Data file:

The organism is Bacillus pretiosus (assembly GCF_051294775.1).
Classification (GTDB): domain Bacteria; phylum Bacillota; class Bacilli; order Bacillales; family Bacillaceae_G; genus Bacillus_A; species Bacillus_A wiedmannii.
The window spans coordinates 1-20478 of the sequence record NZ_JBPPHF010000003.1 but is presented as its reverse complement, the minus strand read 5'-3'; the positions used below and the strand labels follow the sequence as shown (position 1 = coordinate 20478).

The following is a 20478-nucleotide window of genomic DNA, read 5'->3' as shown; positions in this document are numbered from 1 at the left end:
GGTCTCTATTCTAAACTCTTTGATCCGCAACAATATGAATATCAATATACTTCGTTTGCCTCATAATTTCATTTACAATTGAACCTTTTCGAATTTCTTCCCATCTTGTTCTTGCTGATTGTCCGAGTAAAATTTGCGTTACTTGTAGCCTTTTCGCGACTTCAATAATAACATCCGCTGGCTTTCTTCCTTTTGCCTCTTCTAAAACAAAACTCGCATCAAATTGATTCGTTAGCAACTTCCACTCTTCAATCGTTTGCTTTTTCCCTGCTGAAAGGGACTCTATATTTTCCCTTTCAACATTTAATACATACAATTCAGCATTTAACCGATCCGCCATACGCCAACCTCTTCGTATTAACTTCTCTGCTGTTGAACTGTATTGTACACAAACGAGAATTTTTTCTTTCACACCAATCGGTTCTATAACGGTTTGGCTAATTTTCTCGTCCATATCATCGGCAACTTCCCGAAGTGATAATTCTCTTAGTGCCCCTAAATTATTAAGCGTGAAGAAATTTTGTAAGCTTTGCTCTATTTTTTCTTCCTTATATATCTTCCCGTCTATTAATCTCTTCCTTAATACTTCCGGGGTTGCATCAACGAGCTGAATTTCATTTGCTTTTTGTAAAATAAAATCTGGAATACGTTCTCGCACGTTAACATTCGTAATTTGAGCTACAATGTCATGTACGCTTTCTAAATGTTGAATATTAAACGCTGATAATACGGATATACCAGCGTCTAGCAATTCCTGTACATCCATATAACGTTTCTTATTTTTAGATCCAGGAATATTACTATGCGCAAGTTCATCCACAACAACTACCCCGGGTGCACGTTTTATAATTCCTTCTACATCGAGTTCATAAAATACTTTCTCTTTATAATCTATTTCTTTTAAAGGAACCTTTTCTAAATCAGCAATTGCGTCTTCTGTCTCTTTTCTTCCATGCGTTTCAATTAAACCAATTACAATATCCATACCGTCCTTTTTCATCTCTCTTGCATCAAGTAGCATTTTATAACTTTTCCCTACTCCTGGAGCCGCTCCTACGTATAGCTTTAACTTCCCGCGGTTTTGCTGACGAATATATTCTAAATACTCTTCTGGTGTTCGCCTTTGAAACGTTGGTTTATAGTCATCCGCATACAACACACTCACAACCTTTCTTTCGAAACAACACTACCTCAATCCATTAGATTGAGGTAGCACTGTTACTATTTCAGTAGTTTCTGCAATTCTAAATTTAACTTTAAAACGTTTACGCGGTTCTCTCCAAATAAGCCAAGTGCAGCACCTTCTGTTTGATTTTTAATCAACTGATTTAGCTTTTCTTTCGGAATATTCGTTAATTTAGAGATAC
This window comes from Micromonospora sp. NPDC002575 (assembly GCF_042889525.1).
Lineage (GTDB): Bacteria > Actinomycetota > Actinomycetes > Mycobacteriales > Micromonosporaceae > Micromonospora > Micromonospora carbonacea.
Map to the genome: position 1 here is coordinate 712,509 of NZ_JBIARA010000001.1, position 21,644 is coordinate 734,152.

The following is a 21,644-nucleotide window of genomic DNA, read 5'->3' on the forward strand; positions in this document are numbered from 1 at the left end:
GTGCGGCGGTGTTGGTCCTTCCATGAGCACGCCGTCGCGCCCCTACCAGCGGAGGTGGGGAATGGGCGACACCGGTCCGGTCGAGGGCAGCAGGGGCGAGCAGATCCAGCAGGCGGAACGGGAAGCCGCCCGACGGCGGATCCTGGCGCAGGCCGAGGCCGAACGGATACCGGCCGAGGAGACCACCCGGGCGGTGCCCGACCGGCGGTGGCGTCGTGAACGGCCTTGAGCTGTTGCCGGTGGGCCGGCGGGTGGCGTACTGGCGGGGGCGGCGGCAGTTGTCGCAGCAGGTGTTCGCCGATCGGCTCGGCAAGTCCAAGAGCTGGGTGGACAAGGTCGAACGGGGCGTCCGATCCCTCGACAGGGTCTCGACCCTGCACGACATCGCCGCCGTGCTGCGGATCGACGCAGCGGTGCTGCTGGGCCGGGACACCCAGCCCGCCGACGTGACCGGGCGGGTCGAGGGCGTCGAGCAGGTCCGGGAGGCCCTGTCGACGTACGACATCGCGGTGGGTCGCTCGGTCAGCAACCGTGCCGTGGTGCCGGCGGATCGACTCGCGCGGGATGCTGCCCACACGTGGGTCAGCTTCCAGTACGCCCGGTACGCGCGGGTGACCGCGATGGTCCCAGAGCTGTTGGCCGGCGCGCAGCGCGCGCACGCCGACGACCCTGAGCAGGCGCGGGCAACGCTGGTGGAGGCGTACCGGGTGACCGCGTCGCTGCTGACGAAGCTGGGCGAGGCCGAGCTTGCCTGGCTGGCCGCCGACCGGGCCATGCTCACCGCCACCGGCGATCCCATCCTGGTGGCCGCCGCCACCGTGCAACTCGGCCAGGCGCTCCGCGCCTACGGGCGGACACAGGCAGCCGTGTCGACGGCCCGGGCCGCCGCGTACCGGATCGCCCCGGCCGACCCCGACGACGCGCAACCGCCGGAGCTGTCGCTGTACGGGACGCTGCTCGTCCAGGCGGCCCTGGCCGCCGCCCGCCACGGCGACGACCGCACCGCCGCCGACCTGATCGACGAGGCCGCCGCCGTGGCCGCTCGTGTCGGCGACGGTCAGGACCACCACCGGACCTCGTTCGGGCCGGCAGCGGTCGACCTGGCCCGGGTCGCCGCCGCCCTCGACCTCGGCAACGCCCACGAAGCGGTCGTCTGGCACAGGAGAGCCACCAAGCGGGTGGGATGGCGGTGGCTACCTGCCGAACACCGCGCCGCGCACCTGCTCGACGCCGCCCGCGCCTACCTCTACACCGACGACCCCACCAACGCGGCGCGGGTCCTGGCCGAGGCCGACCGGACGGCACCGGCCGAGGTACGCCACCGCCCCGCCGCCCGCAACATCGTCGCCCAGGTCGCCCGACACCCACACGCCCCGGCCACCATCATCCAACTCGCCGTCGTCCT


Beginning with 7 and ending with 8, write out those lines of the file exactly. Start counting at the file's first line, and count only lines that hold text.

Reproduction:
Lineage (GTDB): Bacteria > Actinomycetota > Actinomycetes > Mycobacteriales > Micromonosporaceae > Micromonospora > Micromonospora carbonacea.
Map to the genome: position 1 here is coordinate 712,509 of NZ_JBIARA010000001.1, position 21,644 is coordinate 734,152.